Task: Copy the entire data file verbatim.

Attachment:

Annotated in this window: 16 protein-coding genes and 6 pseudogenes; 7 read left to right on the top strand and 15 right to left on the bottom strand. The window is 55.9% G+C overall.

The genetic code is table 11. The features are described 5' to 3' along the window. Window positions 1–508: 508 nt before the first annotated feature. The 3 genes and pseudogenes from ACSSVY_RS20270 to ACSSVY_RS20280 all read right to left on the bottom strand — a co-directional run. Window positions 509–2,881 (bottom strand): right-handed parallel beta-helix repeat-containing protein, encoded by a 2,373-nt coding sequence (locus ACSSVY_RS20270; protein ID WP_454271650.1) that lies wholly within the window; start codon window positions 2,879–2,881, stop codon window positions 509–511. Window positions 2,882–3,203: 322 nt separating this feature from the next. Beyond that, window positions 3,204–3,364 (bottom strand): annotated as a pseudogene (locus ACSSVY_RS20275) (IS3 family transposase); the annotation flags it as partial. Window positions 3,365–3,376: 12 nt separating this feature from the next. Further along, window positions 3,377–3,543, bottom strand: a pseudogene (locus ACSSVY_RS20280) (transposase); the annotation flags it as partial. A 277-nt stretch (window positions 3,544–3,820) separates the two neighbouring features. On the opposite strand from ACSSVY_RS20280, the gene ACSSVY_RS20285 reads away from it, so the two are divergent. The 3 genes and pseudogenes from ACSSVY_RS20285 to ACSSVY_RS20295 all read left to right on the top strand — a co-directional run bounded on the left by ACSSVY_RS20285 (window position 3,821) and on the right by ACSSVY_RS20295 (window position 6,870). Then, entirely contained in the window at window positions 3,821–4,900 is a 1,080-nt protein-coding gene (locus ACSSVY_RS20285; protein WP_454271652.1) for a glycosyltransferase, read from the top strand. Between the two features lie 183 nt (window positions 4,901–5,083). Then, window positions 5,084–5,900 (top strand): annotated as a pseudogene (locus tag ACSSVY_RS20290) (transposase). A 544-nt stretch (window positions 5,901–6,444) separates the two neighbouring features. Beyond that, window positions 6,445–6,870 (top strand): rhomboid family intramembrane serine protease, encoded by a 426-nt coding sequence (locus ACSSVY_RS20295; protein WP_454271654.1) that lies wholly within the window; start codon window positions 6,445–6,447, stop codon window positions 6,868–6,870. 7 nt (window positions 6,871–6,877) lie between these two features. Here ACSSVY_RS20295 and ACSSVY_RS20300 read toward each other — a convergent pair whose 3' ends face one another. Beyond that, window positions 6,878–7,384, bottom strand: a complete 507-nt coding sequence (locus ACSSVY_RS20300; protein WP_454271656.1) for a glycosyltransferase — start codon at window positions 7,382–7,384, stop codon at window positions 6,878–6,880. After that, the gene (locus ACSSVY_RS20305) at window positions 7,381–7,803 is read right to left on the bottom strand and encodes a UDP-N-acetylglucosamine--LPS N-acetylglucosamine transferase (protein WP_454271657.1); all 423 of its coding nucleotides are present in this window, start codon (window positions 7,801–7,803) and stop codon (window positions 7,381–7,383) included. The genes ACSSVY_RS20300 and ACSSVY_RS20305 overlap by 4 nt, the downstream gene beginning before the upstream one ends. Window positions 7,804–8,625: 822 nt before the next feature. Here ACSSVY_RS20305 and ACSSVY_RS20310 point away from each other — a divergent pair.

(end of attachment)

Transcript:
Annotated in this window: 16 protein-coding genes and 6 pseudogenes; 7 read left to right on the top strand and 15 right to left on the bottom strand. The window is 55.9% G+C overall.

The genetic code is table 11. The features are described 5' to 3' along the window. Window positions 1–508: 508 nt before the first annotated feature. The 3 genes and pseudogenes from ACSSVY_RS20270 to ACSSVY_RS20280 all read right to left on the bottom strand — a co-directional run. Window positions 509–2,881 (bottom strand): right-handed parallel beta-helix repeat-containing protein, encoded by a 2,373-nt coding sequence (locus ACSSVY_RS20270; protein ID WP_454271650.1) that lies wholly within the window; start codon window positions 2,879–2,881, stop codon window positions 509–511. Window positions 2,882–3,203: 322 nt separating this feature from the next. Beyond that, window positions 3,204–3,364 (bottom strand): annotated as a pseudogene (locus ACSSVY_RS20275) (IS3 family transposase); the annotation flags it as partial. Window positions 3,365–3,376: 12 nt separating this feature from the next. Further along, window positions 3,377–3,543, bottom strand: a pseudogene (locus ACSSVY_RS20280) (transposase); the annotation flags it as partial. A 277-nt stretch (window positions 3,544–3,820) separates the two neighbouring features. On the opposite strand from ACSSVY_RS20280, the gene ACSSVY_RS20285 reads away from it, so the two are divergent. The 3 genes and pseudogenes from ACSSVY_RS20285 to ACSSVY_RS20295 all read left to right on the top strand — a co-directional run bounded on the left by ACSSVY_RS20285 (window position 3,821) and on the right by ACSSVY_RS20295 (window position 6,870). Then, entirely contained in the window at window positions 3,821–4,900 is a 1,080-nt protein-coding gene (locus ACSSVY_RS20285; protein WP_454271652.1) for a glycosyltransferase, read from the top strand. Between the two features lie 183 nt (window positions 4,901–5,083). Then, window positions 5,084–5,900 (top strand): annotated as a pseudogene (locus tag ACSSVY_RS20290) (transposase). A 544-nt stretch (window positions 5,901–6,444) separates the two neighbouring features. Beyond that, window positions 6,445–6,870 (top strand): rhomboid family intramembrane serine protease, encoded by a 426-nt coding sequence (locus ACSSVY_RS20295; protein WP_454271654.1) that lies wholly within the window; start codon window positions 6,445–6,447, stop codon window positions 6,868–6,870. 7 nt (window positions 6,871–6,877) lie between these two features. Here ACSSVY_RS20295 and ACSSVY_RS20300 read toward each other — a convergent pair whose 3' ends face one another. Beyond that, window positions 6,878–7,384, bottom strand: a complete 507-nt coding sequence (locus ACSSVY_RS20300; protein WP_454271656.1) for a glycosyltransferase — start codon at window positions 7,382–7,384, stop codon at window positions 6,878–6,880. After that, the gene (locus ACSSVY_RS20305) at window positions 7,381–7,803 is read right to left on the bottom strand and encodes a UDP-N-acetylglucosamine--LPS N-acetylglucosamine transferase (protein WP_454271657.1); all 423 of its coding nucleotides are present in this window, start codon (window positions 7,801–7,803) and stop codon (window positions 7,381–7,383) included. The genes ACSSVY_RS20300 and ACSSVY_RS20305 overlap by 4 nt, the downstream gene beginning before the upstream one ends. Window positions 7,804–8,625: 822 nt before the next feature. Here ACSSVY_RS20305 and ACSSVY_RS20310 point away from each other — a divergent pair.